Endobronchial lesions are usually due to malignancies either primary lung or due to metastatic breast, colorectal, genitourinary tract, thyroid, adrenal carcinomas, sarcomas, melanomas or plasmacytomas. Rarely infectious process can produce them.
A 36 years old male, non-smoker with PMH of Schistosomiasis presented with two-weeks of nonproductive cough and 15 pounds weight-loss, anorexia, generalized weakness and shortness of breath over a two-month period. Prior ER visit for atypical chest pain two months prior to this hospitalization revealed a normal examination and CXR. The patient emigrated from Sierra Leone two years-ago and works as a home health aid. He had a positive tuberculin skin test with a normal CXR one year ago; he did not receive prophylaxis. The patient appeared cachexic and uncomfortable. He was febrile, tachypneic and complaining of left side pleuritic pain radiated to the scapular area and left shoulder. He had decreased air entry at the left base on auscultation. A palpable, tender mass of a 5x4 cm over the right anterolateral 7thrib and tenderness to palpation over the sacral area was noticed. No clubbing was noted. Abdominal examination revealed no hepato-splenomegaly. There were no palpable lymph nodes. The rest of the physical exam was unremarkable. Laboratory showed a WBC of 10.6, Hct of 31% and platelets of 355. Electrolytes, hepatic and renal profiles were normal. HIV test was negative. ESR was 3mmHg. A CXR showed a new left lower lobe (LLL) infiltrate and sub-pleural density compared to a two-month-old CXR. Chest CT demonstrated a left infra-hilar mass, a hypodense lesion in the liver and bony destruction of right sacrum, left first and right seven ribs (figure 1). Induced sputum for AFBx3 was negative. Flexible bronchoscopy (FFB) revealed an endobronchial tumorous lesion completely occluding the LLL bronchus (figure 2). Initial differentials for a post-obstructive consolidation with hepatic, rib and sacral lesions included malignancy; sarcoidosis; infections like actinomycosis, tuberculosis or rarely aspergillosis. TBBx revealed non-necrotizing granulomas with positive AFB (Figure 2). Biopsy of 7th rib revealed lympho-histiocitic collections with positive AFB. Tissue cultures grew mycobacterium TB.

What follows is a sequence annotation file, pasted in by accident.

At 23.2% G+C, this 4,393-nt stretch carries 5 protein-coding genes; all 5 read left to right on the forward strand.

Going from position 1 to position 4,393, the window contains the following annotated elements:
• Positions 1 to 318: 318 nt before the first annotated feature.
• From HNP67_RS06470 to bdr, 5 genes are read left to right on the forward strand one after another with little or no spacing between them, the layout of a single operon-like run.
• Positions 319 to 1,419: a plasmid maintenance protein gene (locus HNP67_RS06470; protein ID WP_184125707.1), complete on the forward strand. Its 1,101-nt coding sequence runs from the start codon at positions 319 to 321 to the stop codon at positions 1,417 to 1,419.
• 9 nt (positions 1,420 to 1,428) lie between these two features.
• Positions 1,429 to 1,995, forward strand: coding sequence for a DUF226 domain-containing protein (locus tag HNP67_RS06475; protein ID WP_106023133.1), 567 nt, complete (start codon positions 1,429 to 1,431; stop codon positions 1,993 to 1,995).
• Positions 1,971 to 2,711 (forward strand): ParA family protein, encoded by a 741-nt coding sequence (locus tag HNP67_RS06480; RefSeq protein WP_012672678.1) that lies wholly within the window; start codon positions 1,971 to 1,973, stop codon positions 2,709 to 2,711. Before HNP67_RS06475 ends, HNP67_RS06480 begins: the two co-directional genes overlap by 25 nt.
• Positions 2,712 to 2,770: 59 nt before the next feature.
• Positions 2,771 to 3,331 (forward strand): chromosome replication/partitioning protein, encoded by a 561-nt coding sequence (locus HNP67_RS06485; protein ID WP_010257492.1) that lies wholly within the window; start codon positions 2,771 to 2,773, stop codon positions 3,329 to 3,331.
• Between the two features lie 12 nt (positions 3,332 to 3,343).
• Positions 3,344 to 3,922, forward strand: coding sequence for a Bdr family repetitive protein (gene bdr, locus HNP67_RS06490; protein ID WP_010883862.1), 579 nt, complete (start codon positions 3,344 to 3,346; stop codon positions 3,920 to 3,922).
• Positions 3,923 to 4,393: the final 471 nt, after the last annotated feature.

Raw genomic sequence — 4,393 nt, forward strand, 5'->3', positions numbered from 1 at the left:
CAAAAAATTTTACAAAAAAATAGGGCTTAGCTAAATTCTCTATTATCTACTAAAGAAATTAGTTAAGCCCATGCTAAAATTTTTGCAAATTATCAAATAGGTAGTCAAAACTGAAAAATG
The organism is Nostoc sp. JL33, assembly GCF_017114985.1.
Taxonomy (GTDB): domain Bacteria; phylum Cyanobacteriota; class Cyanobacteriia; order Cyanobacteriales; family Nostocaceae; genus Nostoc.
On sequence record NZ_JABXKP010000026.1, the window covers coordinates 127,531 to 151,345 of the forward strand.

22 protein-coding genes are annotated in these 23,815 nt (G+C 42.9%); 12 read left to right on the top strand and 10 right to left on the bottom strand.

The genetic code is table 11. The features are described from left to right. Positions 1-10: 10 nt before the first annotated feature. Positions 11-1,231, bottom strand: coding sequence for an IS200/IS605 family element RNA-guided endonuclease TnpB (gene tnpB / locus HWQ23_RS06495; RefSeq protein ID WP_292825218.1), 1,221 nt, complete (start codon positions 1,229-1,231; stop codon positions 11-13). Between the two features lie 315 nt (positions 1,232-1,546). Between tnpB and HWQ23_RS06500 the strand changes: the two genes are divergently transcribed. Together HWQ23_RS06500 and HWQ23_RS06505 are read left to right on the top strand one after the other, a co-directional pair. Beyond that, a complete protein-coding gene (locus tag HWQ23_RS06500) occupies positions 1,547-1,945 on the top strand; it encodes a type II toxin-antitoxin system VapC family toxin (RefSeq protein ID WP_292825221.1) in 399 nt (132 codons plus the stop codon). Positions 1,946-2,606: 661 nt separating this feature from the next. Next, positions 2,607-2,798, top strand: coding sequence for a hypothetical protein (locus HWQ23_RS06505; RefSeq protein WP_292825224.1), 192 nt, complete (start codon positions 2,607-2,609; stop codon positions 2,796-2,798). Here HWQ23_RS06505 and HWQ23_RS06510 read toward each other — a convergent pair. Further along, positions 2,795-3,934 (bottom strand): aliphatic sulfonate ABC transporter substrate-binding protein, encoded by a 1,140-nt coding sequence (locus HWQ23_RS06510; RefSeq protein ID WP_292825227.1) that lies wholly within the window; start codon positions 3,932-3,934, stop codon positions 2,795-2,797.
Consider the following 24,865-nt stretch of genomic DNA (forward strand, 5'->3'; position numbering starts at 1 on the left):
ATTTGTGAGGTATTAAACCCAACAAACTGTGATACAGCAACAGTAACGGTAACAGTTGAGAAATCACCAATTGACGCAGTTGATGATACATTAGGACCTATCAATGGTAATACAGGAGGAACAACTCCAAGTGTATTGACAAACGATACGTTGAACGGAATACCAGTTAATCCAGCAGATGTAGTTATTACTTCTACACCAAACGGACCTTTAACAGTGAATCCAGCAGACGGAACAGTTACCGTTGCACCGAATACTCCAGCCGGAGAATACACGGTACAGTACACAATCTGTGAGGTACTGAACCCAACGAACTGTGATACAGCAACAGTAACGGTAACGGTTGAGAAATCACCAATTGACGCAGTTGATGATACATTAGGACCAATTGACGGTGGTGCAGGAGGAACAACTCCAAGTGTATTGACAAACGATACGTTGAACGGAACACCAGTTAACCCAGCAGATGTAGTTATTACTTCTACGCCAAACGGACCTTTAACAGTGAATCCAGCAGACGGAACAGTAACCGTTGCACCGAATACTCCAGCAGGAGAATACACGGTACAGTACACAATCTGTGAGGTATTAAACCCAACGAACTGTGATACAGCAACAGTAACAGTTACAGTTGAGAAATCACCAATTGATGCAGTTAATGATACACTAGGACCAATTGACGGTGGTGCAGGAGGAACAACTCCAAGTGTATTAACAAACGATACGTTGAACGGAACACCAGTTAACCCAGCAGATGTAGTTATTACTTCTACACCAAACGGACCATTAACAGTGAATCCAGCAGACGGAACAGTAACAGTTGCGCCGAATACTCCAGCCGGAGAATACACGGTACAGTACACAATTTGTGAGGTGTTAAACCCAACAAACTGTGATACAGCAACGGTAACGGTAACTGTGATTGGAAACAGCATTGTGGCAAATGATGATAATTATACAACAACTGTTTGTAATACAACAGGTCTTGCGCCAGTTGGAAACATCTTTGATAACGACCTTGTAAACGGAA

Incidence of tuberculosis in USA is 3.8/100,000; it is 10 times more common in foreign-born patients. Endobronchial tuberculosis (EBTB) is caused by MTB in the bronchial wall and has been reported in 20–30%; is uncommon in developed countries and diagnosis is usually delayed. EBTB lesions are classified into seven subtypes based in FFB: actively caseating, edematous-hyperemic, fibrostenotic, tumorous, granular, ulcerative and nonspecific bronchitic. Tissue diagnosis is conclusive. Endobronchial lesions are uncommon and usually due to malignancies and they can mimic other etiologies. FFB characteristics of the lesion can be suggestive; the most common type is the caseating variety (43%) and the tumorous type is the least common (10.5%). Monthly bronchoscopic evaluation for the first 3 months is recommended to monitor for the development of strictures in all types of EBTB. In patients with tumorous EBTB a closer and longer follow up is advised. Extra-pulmonary TB accounts for 20% of all cases with most common sites being lymph nodes, pleura, kidneys, meninges, and bone or joints.Bone and joint tuberculosis accounts for a third of these cases. Skeletal tuberculosis often involves the spine, weight-bearing joints and extraspinal tuberculous osteomyelitis.Disseminated TB is rare and exact incidence is unknown. Sacro iliac joint involvement is seen in 10% of all cases of skeletal TB.Our patient had rare manifestations of a common disease mimiking malignancy. He was started on anti tubercular medications and is doing well clinically.
EBTB is a rare in developed countries but should be considered in the differential of endo bronchial lesions.In patients with multi-systemic involvement, disseminated tuberculosis remains a diagnostic possibility.
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